We are in the middle of Week 8 in the Fantasy Baseball season, and in Dynasty leagues, you should have a pretty good idea whether you are a pretender, a contender, a buyer or a seller. That means that you are either shopping your prospects or shopping for prospects.
With the great prospect flood of 2015, the minor leagues have become somewhat depleted of impact bats, which has elevated the rankings of some impressive pitching prospects, three in particular. If you are looking to add an impact major leaguer or looking to subtract one in a rebuild then Julio Urias, Lucas Giolito and Alex Reyes are the players to be named now. An argument can be made that Blake Snell or Tyler Glasnow deserve to be considered in this class, but in my evaluation, they are a tick below these three elite guys.
In Dynasty leagues, trading prospects is like stock manipulation; you need to have a feel for the ebbs and flows of the market to determine whether you should buy, sell or stick. These three elite potential aces have me in a tough spot as an analyst and put owners in a difficult position. When a prospect has elite potential and is on the verge of producing for Fantasy teams, you should be reluctant to trade them, but trading for one of these prospects or trading one of them away for an elite major leaguer is the fastest way to get where you want to go – a league championship – and so they have to be on the table and now is the time. Here is how to handle these top pitching prospects.
Julio Urias, SP, Los Angeles Dodgers
Urias has four plus pitches to go with plus command to both sides of the plate. He projects as a high-end SP2 with a chance to be that rare ace, and he is only 19 years old. He dominated every level of the minors, has already made a major league start and is scheduled for his second on Thursday. This kind of prospect profile would typically have Urias on my untouchable list, but there are durability concerns attached to Urias, and that’s why I recommend that owners attempt to sell him high.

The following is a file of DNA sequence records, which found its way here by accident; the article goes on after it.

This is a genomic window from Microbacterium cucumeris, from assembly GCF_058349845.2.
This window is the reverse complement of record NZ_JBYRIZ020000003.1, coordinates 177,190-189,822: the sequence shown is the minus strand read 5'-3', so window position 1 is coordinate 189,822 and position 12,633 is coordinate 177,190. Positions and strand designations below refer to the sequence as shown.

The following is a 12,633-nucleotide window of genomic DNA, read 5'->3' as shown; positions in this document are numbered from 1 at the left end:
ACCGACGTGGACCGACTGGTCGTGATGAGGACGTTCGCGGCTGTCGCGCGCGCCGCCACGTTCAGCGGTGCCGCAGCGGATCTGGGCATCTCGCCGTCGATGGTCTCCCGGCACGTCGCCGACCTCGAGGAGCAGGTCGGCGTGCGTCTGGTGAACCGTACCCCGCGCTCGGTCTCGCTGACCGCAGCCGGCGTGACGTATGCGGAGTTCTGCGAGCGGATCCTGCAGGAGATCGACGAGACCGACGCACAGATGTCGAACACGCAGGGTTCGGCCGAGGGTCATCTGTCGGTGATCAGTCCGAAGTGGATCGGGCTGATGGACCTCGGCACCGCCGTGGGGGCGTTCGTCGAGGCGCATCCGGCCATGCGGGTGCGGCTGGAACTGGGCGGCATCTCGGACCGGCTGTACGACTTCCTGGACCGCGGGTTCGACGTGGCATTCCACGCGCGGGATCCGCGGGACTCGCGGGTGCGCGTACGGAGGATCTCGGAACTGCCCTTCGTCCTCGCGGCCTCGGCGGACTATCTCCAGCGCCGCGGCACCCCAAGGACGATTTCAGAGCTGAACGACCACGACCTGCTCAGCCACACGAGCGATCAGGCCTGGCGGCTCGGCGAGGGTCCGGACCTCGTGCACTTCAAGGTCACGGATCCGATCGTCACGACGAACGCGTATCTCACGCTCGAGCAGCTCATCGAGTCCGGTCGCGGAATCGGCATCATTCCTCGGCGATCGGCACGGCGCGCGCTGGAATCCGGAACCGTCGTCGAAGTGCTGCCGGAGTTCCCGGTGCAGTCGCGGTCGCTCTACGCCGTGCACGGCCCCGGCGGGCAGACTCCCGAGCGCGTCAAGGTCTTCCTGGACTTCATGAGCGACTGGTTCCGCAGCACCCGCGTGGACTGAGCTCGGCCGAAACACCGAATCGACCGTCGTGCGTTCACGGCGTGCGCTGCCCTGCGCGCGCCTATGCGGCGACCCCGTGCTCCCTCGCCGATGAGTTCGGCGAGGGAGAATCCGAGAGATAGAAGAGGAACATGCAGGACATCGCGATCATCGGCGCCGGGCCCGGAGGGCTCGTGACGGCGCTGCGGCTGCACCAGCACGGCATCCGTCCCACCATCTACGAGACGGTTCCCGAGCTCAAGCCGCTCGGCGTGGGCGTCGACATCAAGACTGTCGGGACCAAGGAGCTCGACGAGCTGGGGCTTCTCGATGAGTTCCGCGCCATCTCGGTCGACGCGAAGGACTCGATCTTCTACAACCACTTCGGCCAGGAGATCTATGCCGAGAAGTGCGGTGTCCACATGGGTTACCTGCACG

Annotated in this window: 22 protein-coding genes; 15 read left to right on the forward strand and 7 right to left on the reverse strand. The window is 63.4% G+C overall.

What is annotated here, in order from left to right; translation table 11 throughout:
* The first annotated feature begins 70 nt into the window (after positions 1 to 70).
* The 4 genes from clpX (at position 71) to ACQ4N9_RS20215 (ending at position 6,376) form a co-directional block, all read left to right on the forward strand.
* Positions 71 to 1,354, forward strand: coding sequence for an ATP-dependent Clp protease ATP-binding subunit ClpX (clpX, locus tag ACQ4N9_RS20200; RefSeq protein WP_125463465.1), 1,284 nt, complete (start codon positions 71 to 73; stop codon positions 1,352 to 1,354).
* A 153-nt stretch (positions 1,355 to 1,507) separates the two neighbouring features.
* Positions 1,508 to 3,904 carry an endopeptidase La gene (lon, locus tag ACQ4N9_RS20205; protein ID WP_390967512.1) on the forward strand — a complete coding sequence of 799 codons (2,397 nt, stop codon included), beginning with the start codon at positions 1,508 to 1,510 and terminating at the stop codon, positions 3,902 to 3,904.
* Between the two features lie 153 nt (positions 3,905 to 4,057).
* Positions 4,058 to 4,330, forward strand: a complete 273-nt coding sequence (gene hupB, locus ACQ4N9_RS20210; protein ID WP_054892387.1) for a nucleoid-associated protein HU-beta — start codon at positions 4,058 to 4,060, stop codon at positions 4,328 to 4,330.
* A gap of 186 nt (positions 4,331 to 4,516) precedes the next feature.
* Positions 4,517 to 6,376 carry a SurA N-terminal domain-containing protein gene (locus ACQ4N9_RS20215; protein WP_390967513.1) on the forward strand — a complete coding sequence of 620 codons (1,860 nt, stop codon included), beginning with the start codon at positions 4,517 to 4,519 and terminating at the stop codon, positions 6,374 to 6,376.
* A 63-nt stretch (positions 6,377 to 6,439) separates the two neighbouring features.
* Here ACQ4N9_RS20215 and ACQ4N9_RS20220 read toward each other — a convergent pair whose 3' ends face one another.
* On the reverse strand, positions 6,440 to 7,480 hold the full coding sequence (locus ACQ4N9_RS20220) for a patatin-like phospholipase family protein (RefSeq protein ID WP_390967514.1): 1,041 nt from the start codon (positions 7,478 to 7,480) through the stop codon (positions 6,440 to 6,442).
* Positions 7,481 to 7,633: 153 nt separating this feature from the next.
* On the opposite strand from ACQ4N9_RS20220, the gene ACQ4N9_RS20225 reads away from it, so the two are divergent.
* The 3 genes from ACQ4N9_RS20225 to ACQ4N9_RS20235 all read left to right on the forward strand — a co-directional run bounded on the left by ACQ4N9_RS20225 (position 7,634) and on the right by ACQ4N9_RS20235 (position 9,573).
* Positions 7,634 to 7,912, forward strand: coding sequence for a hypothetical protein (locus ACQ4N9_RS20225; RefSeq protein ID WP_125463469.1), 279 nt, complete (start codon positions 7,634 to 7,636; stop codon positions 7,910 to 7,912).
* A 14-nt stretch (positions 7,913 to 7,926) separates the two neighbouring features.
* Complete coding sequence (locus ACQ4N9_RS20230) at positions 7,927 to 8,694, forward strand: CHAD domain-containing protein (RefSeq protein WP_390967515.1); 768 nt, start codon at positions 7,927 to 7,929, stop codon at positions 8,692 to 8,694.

He isn’t a skinny kid, if anything, at 215 lbs., he is a little heavy. But at 6-feet, with the kind of velocity be brings to the bump, there is a concern that he may not be able to handle a 200–inning workload. Top Fantasy aces are expected to show up every five days and pitch 210-220 innings with 200 or more strikeouts, and the history of shorter starters isn’t great. Scott Kazmir and Rich Harden both broke down, and while Sonny Gray has had two seasons of more than 200 innings pitched, he has had minor injuries in consecutive seasons and is showing some signs that durability could be a concern for him (I tried selling him this winter in my Dynasty leagues). Even Pedro Martinez had to be babied by the Red Sox in his prime years.
Urias has never missed a start due to injury, so concerns about his durability lack any actual evidence to justify them, but he has never pitched 90 innings in a season either, so there isn’t evidence to point to too say the concern is completely unfounded. In Dynasty leagues, a player’s value is determined by projections over the next 3-5 years, and for a teenager that the Dodgers are trying extremely hard to ease into their rotation, I am concerned that you won’t get the bang for your buck.
If you are going to trade a prospect of Urias’ stature, you need to be targeting top 25 players. This does not mean that you should expect to trade Julio Urias for Manny Machado or Mookie Betts or Max Scherzer or Chris Sale in a two–player swap. What it does mean is that a trade should be structured, in a fair way that ends with you receiving a top 25 Fantasy league player. This means that additional players will need to be added. Julio Urias and a prospect further away that has upside but also more development remaining, like Arizona Diamondbacks starting pitcher Cody Reed or 3B/1B slugger Rafael Devers for Mookie Betts would make sense. Urias and a lesser prospect like Clint Frazier (a prospect I am high on) for Starling Marte is interesting as well.
It pains me to advocate this approach, but Julio Urias and his 6-foot body is a sell–high prospect in my view. It may take some patience because he didn’t show well in his major league debut against the New York Mets and next up are the hard-hitting Chicago Cubs at Wrigley Field, so it could get worse before it gets better. I am not suggesting that Urias is a player that you should be running from. Owners should not accept the best offer that comes along just to be rid of the phenom, but if an offer meets your demands and returns the kind of top major leaguer that an elite prospect justifies in exchange, you should seriously consider it. Urias owners should also be dipping their toes to see what kind of interest there is.
Alex Reyes, SP, St. Louis Cardinals
I have Reyes on my shoppable list because of both his weaknesses, that concern me quite a bit, and because of his strengths, which make him extremely enticing to other Fantasy owners.